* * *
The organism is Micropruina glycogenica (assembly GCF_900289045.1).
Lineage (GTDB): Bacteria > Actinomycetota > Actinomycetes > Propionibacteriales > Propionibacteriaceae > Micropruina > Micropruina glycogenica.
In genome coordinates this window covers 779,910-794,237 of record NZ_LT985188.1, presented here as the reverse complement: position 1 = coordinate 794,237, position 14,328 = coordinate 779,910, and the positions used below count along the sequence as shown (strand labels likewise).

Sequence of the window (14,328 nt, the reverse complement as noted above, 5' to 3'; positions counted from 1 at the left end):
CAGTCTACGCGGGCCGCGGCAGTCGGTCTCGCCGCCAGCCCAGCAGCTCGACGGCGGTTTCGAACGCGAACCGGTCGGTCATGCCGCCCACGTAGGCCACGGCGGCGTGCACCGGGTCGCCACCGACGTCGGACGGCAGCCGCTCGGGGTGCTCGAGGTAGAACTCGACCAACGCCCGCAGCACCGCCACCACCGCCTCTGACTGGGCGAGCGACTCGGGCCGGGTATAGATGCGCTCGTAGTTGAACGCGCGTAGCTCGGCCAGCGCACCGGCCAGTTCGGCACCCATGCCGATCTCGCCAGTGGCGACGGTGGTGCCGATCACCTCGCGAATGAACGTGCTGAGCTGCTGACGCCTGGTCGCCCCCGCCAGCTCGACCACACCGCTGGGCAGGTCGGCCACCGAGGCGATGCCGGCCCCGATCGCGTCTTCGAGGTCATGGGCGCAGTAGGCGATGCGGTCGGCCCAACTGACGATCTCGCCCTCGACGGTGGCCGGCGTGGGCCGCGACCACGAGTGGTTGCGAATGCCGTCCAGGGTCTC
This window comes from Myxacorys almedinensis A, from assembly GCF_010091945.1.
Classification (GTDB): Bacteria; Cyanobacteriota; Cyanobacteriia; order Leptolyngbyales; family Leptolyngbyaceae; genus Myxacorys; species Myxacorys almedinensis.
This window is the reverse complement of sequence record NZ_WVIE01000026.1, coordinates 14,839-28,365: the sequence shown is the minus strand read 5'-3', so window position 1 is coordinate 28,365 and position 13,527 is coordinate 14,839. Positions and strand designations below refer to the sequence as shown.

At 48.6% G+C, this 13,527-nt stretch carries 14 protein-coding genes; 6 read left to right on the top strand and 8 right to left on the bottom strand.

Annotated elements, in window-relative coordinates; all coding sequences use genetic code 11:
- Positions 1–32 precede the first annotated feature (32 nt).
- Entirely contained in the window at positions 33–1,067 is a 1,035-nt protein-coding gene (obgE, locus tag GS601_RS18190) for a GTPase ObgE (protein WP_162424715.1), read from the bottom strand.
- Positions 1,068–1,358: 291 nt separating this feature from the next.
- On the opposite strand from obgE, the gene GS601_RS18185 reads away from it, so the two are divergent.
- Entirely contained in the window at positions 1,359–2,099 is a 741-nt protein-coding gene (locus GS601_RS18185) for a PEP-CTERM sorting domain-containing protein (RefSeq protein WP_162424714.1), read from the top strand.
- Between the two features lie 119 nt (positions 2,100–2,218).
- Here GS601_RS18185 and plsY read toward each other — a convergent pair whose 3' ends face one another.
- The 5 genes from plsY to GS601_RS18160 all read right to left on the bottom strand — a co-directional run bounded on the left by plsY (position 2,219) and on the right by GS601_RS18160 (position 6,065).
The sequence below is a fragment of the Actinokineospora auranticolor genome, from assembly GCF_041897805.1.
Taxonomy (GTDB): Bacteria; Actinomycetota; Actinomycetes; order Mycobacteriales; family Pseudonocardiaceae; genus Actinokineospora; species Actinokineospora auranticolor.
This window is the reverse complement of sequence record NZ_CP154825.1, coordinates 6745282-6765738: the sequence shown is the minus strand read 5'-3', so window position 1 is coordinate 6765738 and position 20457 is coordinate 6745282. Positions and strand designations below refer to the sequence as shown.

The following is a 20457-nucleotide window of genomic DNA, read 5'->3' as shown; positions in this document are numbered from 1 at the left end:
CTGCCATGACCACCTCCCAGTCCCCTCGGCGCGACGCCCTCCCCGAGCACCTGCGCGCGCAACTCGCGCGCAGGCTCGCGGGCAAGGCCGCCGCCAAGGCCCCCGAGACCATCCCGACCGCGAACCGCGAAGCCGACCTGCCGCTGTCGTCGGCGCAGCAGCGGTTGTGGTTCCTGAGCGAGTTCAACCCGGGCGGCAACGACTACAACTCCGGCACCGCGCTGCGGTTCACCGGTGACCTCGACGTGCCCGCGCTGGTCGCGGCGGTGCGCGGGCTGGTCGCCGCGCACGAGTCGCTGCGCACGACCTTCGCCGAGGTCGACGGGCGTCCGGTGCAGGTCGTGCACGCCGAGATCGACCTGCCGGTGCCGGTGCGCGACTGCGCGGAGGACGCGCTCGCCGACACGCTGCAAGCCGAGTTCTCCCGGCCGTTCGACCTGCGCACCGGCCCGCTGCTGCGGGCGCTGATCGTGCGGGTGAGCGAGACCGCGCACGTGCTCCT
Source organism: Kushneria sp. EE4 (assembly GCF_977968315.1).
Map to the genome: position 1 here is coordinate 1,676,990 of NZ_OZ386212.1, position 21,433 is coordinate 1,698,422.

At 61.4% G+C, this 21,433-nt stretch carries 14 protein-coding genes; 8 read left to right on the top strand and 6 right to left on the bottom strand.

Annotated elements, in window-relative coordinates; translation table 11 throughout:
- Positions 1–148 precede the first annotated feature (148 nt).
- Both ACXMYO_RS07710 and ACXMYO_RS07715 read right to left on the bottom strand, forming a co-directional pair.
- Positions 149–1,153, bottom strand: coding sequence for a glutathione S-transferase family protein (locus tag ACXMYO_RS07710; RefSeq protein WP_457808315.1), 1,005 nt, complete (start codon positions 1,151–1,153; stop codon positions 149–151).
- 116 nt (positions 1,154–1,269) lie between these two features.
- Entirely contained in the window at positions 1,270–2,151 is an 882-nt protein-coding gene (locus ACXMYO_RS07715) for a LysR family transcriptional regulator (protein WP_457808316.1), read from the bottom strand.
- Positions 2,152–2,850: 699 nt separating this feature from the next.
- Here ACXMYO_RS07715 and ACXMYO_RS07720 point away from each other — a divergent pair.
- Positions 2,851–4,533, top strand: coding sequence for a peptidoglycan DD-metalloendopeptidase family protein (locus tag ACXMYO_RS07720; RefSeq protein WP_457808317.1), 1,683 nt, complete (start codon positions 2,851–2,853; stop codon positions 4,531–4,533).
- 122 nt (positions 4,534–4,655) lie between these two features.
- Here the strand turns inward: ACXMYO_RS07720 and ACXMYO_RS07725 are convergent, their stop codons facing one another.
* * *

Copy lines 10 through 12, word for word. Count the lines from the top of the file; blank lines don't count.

Annotated elements, in window-relative coordinates; all coding sequences use genetic code 11:
- Positions 1–32 precede the first annotated feature (32 nt).
- Entirely contained in the window at positions 33–1,067 is a 1,035-nt protein-coding gene (obgE, locus tag GS601_RS18190) for a GTPase ObgE (protein WP_162424715.1), read from the bottom strand.